Six of the best keep children in line

12th January 1996 at 00:00
Volunteer teachers are concerned at the liberal use of corporal punishment overseas, reports Frances Rafferty

Beating children is no longer on the curriculum for teachers in Britain corporal punishment is outlawed in state schools and only a handful of private schools still wield the cane.

But teachers taking up jobs overseas, particularly in the developing countries, are expected to work in schools where corporal punishment is a regular feature.

"This is often a concern for teachers who come to our training sessions, " said Ann Childs, who gives pep talks to volunteers from Voluntary Service Overseas.

Most teachers who attend Ms Child's lessons are very much against the idea of hitting children and she reassures them that it is highly unlikely they will be expected to. It is usually the job of a senior member of staff, but if a teacher reports a child's misbehaviour then it is likely they will be beaten.

Ms Childs finds returning volunteer teachers have a different perspective: "When I went to work in Sierra Leone, I was against corporal punishment. But after six months my attitude was a little different. It was part of the school culture, accepted by staff and children and sanctioned by the parents.

"I have not been converted to the use of the cane, but, as I explain to the volunteers, these matters are often different when in another context. When abroad you often have to accept the way they do things."

She also explains to volunteers that detention is seen as a punishment for the teacher. Unlike their British counterparts who can get on with marking while they guard the recalcitrants, teachers in developing countries often have to supplement their wages. Many have a plot of land and after school hours need to tend it.

Louise Auchterlonie had problems when she was sent to a government school in south Tanzania to teach mathematics. As teacher on morning duty she had to check that pupils, aged 15 to 20, were punctual. But once they realised she was against physical punishment they became less disciplined. One morning, more than 30 were late.

"I tried to use other sorts of punishment but once they realised I would not cane them they started to abuse my authority. In the end I had to report them to another teacher who punished them," she said.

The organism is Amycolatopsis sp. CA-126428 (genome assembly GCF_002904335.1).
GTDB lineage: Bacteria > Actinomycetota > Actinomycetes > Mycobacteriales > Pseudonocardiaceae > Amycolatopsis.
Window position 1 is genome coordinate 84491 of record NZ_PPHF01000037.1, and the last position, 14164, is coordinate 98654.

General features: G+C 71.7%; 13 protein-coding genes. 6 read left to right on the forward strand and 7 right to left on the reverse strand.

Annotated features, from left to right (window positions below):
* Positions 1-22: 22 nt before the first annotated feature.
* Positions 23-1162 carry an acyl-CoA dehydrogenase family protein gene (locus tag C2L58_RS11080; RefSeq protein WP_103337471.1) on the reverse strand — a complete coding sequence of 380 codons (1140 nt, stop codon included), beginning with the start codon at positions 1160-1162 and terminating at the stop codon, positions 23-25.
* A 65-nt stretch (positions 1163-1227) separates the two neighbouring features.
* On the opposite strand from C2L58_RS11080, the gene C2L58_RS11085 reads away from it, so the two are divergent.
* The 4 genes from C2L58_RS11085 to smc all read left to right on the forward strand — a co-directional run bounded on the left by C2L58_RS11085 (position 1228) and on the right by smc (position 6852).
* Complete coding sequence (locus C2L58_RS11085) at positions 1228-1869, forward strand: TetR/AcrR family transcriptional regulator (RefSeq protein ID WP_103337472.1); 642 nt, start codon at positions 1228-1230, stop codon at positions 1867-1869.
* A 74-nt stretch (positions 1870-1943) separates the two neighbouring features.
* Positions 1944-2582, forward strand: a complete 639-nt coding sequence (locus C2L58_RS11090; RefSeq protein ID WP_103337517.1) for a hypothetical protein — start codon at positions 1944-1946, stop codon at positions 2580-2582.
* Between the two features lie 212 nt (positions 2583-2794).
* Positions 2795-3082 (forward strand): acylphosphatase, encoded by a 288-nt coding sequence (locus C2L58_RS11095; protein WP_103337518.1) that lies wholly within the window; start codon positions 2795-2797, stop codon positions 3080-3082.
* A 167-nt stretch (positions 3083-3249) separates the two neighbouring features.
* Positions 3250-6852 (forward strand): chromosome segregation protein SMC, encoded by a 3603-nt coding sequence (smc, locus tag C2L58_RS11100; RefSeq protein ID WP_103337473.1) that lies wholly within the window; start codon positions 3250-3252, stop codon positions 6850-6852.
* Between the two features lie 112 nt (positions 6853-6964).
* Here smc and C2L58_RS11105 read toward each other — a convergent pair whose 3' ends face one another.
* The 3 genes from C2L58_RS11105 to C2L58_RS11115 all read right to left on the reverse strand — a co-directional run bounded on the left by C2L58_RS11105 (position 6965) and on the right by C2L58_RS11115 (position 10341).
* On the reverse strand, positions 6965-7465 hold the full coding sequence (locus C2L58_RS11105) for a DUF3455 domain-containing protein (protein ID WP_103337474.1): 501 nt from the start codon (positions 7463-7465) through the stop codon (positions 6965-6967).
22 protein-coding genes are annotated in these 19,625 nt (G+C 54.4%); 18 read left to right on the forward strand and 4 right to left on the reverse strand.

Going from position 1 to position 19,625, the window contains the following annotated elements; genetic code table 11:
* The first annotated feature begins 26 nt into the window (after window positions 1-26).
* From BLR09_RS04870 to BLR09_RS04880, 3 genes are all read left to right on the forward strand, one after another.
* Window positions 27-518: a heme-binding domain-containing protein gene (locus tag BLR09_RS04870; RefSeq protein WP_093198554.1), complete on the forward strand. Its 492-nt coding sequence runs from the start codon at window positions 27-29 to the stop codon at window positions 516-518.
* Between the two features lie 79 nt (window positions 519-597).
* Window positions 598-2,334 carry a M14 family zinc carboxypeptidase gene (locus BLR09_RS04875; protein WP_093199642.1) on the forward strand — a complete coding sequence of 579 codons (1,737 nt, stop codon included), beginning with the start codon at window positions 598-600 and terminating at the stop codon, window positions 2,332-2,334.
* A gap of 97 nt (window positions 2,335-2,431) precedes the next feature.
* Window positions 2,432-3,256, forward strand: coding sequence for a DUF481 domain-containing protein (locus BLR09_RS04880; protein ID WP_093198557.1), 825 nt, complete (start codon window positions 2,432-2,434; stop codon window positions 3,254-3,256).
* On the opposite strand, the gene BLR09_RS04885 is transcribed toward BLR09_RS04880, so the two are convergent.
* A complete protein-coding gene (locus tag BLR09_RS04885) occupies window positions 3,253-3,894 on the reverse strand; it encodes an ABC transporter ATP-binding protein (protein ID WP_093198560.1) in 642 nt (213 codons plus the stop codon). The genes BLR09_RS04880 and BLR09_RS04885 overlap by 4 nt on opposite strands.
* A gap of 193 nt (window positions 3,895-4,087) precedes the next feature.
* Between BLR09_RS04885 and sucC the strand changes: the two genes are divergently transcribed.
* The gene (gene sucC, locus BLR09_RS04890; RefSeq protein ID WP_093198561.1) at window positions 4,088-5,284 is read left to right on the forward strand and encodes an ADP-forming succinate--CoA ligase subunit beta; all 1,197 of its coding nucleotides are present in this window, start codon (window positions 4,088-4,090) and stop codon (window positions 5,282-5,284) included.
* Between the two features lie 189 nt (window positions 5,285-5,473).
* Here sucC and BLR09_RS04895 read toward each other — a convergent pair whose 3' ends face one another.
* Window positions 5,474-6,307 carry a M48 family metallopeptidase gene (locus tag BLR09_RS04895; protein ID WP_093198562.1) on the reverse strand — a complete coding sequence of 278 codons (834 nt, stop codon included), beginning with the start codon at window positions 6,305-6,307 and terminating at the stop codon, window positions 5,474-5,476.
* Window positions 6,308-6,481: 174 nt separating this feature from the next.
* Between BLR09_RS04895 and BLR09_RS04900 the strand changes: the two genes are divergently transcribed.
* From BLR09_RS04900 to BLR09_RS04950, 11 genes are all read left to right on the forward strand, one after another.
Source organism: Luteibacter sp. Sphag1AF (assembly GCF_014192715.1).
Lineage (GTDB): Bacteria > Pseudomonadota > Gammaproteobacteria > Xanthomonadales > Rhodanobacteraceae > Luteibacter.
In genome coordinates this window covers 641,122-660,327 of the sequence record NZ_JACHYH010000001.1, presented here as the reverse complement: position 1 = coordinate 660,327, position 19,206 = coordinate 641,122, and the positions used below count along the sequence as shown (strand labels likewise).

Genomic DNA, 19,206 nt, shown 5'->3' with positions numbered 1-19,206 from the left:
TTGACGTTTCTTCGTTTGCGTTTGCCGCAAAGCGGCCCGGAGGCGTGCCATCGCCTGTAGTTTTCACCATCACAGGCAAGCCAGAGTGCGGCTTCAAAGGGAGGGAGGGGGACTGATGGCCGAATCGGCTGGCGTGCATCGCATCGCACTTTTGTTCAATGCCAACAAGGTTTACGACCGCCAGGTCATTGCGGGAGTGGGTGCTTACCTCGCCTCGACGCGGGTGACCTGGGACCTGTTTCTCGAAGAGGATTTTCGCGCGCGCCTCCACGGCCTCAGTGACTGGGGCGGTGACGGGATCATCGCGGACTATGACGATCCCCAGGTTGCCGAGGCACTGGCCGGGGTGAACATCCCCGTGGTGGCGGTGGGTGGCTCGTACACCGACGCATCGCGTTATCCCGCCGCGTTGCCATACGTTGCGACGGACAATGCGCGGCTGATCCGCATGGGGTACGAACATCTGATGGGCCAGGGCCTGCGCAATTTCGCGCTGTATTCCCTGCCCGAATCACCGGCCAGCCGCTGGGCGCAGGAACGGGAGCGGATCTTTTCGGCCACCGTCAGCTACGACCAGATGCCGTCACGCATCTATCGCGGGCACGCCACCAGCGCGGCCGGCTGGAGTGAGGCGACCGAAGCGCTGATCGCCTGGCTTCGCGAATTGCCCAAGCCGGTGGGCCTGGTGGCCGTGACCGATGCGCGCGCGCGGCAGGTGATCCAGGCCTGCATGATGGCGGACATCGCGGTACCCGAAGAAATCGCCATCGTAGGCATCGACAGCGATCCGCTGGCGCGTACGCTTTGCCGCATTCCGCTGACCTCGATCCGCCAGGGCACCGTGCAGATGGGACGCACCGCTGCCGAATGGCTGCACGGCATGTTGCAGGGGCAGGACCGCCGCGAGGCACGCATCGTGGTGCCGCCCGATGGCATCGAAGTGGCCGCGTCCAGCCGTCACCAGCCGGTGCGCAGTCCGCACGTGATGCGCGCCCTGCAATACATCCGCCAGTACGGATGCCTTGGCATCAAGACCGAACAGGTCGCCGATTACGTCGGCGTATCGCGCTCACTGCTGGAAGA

Ms Auchterlonie did discuss the issue with other members of staff who told her that children needed to be threatened with a beating to stay in line. It is legal in Tanzania to administer six strokes with a stick on the buttocks for boys and hands for girls.

"What I couldn't understand was that it seemed to be the only type of punishment. There was no gradation in relation to the seriousness of the misdemeanour," said Ms Auchterlonie.

Entrance to secondary school (which starts at 14) is determined by examination and parents are expected to make a contribution. Ms Auchterlonie found the pupils well motivated and behaved.

"It is a great contrast to some of the schools I've taught at in England. Classes of 40 or more sit and listen and copy down everything you say. It was also easier because you weren't expected to entertain them all the time. British children quickly complain that they are bored.

"But one problem with the teacher being a distant, authoritarian figure was that you had to work hard to make them interact and respond. In Britain you enjoy a much more relaxed relationship and can chat to your pupils."

She said the rights and wrongs of corporal punishment were beginning to be discussed in newspaper articles in the capital, but in rural areas it was just part of life. Teachers said it worked and did not see any reason to make changes.

Nick Burn is the VSO's field director in Tanzania. He said: "I tell the schools that it could compromise the volunteers professionally, when they return to England, if they beat children. And the volunteers are warned not to directly undermine the school's policy. But it is up to them if they want to discuss the issue in the staffroom.

"Finding an alternative is not always easy. Detention or extra work is actually enjoyed by the children. Instead, giving them a boring task, for example turning them into a copying machine, is more of a punishment.

"Another ploy is to make the boys carry water or other traditionally female tasks."

* UNICEF, the United Nations Children's Fund, has published a report, Karibu Tanzania, an introduction to Tanzania for schools.

The pack contains background information for teachers of child-ren of all ages, and it will be accompanied by a key stage 1 booklet. The report has been launched to co-incide with national non uniform day, February 7, and funds raised from the event will be sent to a Unicef scheme for disabled children in Zanzibar.

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